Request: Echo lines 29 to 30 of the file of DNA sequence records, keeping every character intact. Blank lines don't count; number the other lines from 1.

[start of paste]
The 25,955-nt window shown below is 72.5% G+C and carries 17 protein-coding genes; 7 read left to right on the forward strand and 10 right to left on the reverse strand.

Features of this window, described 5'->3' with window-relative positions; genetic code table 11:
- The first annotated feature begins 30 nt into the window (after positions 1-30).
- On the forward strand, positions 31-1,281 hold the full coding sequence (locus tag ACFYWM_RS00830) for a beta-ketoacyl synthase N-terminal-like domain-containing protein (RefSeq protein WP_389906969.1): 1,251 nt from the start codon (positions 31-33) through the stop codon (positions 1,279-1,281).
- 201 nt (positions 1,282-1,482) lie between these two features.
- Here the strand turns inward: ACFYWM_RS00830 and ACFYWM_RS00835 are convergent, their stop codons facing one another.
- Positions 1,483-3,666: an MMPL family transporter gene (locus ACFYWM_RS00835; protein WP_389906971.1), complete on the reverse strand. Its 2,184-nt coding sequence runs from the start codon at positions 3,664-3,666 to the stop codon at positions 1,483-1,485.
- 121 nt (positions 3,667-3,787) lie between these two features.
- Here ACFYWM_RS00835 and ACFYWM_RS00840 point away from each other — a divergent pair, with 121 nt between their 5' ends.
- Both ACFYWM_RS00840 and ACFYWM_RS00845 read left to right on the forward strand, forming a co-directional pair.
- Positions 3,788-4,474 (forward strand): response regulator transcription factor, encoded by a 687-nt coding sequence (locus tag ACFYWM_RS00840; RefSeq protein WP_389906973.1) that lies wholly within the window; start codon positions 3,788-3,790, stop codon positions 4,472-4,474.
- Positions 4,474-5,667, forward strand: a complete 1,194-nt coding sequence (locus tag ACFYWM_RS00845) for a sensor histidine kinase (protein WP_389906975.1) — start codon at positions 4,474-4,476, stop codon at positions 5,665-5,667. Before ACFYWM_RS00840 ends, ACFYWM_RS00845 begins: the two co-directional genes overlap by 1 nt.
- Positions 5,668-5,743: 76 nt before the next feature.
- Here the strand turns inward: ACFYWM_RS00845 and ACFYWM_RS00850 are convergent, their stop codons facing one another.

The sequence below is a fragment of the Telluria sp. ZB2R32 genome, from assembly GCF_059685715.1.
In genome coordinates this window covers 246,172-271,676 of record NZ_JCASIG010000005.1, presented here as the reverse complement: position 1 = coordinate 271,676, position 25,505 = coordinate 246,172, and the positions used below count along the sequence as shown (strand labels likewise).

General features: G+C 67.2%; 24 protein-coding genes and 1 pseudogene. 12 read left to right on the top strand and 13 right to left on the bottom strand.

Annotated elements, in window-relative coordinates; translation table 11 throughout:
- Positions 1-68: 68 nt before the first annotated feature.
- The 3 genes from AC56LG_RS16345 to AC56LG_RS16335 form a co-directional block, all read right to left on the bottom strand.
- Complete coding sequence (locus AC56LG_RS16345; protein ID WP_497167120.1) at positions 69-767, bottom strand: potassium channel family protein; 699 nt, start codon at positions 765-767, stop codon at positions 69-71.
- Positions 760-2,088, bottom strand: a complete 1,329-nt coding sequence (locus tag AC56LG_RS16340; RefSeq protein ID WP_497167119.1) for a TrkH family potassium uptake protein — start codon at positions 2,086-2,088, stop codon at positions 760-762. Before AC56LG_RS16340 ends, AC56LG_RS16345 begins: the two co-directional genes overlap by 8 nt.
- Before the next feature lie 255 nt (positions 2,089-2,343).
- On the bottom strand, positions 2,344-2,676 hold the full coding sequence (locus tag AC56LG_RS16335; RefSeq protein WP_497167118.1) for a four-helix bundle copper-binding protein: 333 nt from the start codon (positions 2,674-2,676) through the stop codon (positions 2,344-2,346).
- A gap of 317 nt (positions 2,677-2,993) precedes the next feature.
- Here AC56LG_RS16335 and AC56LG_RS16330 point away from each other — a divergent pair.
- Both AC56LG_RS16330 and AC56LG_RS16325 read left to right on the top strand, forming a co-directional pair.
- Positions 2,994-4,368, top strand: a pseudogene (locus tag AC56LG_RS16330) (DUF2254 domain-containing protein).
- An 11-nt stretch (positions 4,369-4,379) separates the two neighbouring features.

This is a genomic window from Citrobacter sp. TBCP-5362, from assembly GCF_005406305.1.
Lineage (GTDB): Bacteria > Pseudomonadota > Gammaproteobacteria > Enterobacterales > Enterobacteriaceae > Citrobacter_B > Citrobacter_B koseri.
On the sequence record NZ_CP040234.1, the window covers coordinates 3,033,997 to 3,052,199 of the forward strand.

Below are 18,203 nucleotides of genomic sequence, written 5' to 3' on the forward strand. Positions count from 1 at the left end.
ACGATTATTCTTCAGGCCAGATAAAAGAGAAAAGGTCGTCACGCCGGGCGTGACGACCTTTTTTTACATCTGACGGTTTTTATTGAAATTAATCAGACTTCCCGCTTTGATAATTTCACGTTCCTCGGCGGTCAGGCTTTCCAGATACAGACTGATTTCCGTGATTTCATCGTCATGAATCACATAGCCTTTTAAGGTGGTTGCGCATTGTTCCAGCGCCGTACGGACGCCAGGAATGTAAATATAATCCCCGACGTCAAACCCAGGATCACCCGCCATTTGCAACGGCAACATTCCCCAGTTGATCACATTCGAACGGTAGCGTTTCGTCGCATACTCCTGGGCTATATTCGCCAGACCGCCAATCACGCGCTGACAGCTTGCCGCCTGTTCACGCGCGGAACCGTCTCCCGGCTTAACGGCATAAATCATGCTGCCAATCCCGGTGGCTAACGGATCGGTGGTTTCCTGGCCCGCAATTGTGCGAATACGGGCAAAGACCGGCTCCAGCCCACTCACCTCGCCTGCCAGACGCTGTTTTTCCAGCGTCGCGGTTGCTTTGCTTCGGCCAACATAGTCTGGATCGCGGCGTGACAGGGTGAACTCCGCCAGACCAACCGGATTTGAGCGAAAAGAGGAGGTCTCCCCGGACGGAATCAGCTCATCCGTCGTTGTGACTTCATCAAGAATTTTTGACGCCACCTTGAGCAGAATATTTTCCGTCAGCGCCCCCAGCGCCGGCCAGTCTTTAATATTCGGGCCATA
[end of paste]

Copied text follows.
- An 11-nt stretch (positions 4,369-4,379) separates the two neighbouring features.

This is a genomic window from Citrobacter sp. TBCP-5362, from assembly GCF_005406305.1.